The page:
In last week’s Project XJ6, I got the Jag running and moving. This week, we’ll bring it one step closer to the all-important road test by finding some tires that will actually hold air.
So we’ve got a JAAAAAAAAAAAAAGGGGG… and it’s ALIIIIIIIIIIIIIVEEEEE! Too bad it’s sitting on four flaaaaaaaaats.
How bad is it? All four of this car’s tires are at least 15 years old, they all have weather-checking, and two of the four won’t hold air for more than a few minutes (if that). So, yeah–pretty bad.
I need to be able to drive the Jag down the road (at least a mile or so) to check for additional problems. But on those tires? Fuggedaboutit!
Herein lies the conundrum. Until I put new tires on, I can’t perform a road test. But if I drop a bunch of dough on new tires and then discover some major, deal-breaking issue during the road test, I’ve now got a scrap car sporting several (rather expensive, and now steeply depreciated) hunks of rubber. What to do?
The obvious answer would be used tires. Pretty much anything would do, within reason. But there’s two problems: one, the cost of mounting and balancing makes installing worn-down tires more or less pointless; and two, finding good used tires at a reasonable price can be often be difficult, if not impossible.
Having nothing worth bothering with on the rack, I started checking local junkyards and tire shops. But as expected, most pairs or sets were priced too high. (Why would I spend $80 + mount/balance on two cheap tires at half tread, when I could get the same cheap tires new for $125 a pair installed?)
Having struck out with the traditional method, I decided to hit up craigslist. As usual, it was full of single tires, overpriced pairs and sets, and mismatched junk that someone, somewhere had decided was “close enough.”
But I did find one interesting ad amongst the rubbish. Some guy was offering a set of four aftermarket Borbet wheels with usable tires, which he claimed to have pulled from a mid-’90s Jaguar.
Would it be the look I was going for? Not at all (a quick Photoshop job was sufficient to prove that). But for $200 or best offer, it was worth considering. After all, they could easily be resold or scrapped once I was through with them.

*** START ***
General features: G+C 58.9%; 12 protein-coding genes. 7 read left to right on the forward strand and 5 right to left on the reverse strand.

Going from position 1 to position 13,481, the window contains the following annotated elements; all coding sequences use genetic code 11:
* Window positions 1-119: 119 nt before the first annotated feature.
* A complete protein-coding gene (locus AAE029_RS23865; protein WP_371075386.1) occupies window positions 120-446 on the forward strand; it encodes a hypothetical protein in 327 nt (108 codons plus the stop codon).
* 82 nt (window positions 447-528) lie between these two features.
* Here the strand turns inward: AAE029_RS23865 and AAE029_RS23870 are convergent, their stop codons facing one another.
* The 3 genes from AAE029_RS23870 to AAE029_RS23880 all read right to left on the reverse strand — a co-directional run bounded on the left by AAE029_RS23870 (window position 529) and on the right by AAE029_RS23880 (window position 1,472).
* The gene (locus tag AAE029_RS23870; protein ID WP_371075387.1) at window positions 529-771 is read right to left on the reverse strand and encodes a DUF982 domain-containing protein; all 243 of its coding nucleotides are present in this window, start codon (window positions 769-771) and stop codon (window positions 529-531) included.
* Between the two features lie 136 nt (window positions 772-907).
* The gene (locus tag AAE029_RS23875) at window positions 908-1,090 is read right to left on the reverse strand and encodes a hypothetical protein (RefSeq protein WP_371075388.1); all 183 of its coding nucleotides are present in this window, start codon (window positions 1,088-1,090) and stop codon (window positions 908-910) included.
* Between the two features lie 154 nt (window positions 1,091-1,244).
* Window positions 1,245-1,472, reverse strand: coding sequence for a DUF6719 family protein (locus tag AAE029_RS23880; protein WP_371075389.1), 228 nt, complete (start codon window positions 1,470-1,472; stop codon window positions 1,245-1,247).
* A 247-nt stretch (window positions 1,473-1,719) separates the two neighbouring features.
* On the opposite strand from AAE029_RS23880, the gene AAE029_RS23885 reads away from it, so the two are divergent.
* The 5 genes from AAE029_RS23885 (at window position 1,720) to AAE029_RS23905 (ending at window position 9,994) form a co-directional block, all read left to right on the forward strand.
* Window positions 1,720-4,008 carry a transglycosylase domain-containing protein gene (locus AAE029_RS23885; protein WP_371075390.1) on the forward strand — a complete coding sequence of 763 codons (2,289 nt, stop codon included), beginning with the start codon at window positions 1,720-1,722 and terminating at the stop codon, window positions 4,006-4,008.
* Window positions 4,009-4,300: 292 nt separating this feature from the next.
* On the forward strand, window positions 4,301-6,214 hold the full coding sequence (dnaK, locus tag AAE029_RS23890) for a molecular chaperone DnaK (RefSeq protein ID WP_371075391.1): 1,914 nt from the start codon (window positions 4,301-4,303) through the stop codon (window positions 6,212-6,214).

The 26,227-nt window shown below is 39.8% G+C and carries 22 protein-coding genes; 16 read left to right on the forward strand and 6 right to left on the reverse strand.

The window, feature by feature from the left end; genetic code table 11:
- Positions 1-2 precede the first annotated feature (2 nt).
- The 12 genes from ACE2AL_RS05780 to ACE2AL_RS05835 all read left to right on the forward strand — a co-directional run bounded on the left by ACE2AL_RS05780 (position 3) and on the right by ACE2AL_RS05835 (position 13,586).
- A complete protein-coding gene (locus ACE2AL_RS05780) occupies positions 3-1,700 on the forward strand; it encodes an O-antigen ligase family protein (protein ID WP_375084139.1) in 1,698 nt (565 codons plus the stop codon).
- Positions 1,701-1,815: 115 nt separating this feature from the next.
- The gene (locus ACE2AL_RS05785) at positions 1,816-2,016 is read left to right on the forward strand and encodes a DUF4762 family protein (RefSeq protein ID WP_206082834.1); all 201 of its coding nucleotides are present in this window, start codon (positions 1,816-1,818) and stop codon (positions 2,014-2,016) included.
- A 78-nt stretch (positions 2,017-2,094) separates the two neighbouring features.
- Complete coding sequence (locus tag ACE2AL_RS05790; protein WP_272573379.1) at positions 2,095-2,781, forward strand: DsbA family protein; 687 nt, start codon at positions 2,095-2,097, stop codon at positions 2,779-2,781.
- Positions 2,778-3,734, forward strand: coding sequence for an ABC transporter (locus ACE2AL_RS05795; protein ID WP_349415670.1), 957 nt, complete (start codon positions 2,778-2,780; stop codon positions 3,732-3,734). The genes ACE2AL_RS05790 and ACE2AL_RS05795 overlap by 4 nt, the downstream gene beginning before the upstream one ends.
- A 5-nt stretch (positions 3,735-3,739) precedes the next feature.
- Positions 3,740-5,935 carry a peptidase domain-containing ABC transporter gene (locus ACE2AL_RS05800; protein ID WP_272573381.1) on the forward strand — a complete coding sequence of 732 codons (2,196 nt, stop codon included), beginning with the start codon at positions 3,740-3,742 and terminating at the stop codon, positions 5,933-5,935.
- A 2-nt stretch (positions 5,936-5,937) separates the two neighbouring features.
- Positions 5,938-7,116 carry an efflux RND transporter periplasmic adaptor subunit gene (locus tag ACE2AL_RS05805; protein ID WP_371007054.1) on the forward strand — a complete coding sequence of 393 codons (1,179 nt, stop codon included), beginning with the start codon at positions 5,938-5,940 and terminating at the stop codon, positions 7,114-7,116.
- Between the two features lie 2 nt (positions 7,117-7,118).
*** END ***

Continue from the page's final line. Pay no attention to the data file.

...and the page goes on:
But those few minutes I spent debating it were enough to let the deal slip away. By the time I called, they were already sold (so much for offering $150!) and I was back searching. The only other semi-appealing ad I found was for a pair of bare tires with perhaps 40% tread remaining, available for $20 in a neighboring town. Good enough for me!
Since two of the tires held air (more or less) and two didn’t, I selected the latter to be replaced first. Into the Suburban they went–and it was off to the junkyard for some tire swapping.
As I rolled the Jag’s “Kent” rims in the door, the yard employee told me that those wheels would demand more than what their old tire machine could provide. Lucky for me, they had just taken delivery of a new rim-clamp machine that morning… a far more suitable choice for these odd wheels, he explained. (I can count on one hand how many tires I’ve mounted, so I had to take his word for it.)
Unfortunately, it quickly became clear that this guy was not yet familiar enough with the new machine to make it happen. I watched him fumble around for a good fifteen minutes before another employee wandered in and offered to assist.
The second guy knew what he was doing. Though the level of difficulty was still plain to see, he pressed forward and managed to swap both tires. He also knew how to get the computer balancer into static mode, allowing him to apply the needed weight to the inside of the rims only (instead of attaching ugly adhesive weights to the outside, as some moron had done to these wheels in the past).
Turned out the second guy had previously worked at a tire shop which was located near both an airfield and a drag strip. Spending time there had given him experience on just about every kind of odd wheel you could imagine–including ones like mine. As always, having the skills makes the difference!
With all that done, it was off with the old…
…and on with the new.
Finally, the Jag could finally stand on its own four wheels.
A thought for the future: right now I only have two of the four “growler” center caps, and few things bug me more than wheels with missing caps. In my junkyard travels, I’ve been keeping my eyes open for them–but so far none have appeared.
However, I did stumble upon something else…
…a set of lattice wheels, like this one. Price? $200 for all four (the fifth is absent).
Getting the Jag roadworthy is first priority; accessories can wait. But still, I couldn’t help but wonder what it might look like. So, while I was Photoshopping, I whipped up one more quick rendering:
Yay? Nay? Ah, who cares–right now I just need to get it out on the highway!
Will this Jag finally be ready to hit the road? What will be revealed in its first test drive? Will Keith bring along some comfortable shoes for the walk home? There’s only one way to find out… check back next week for more Project XJ6!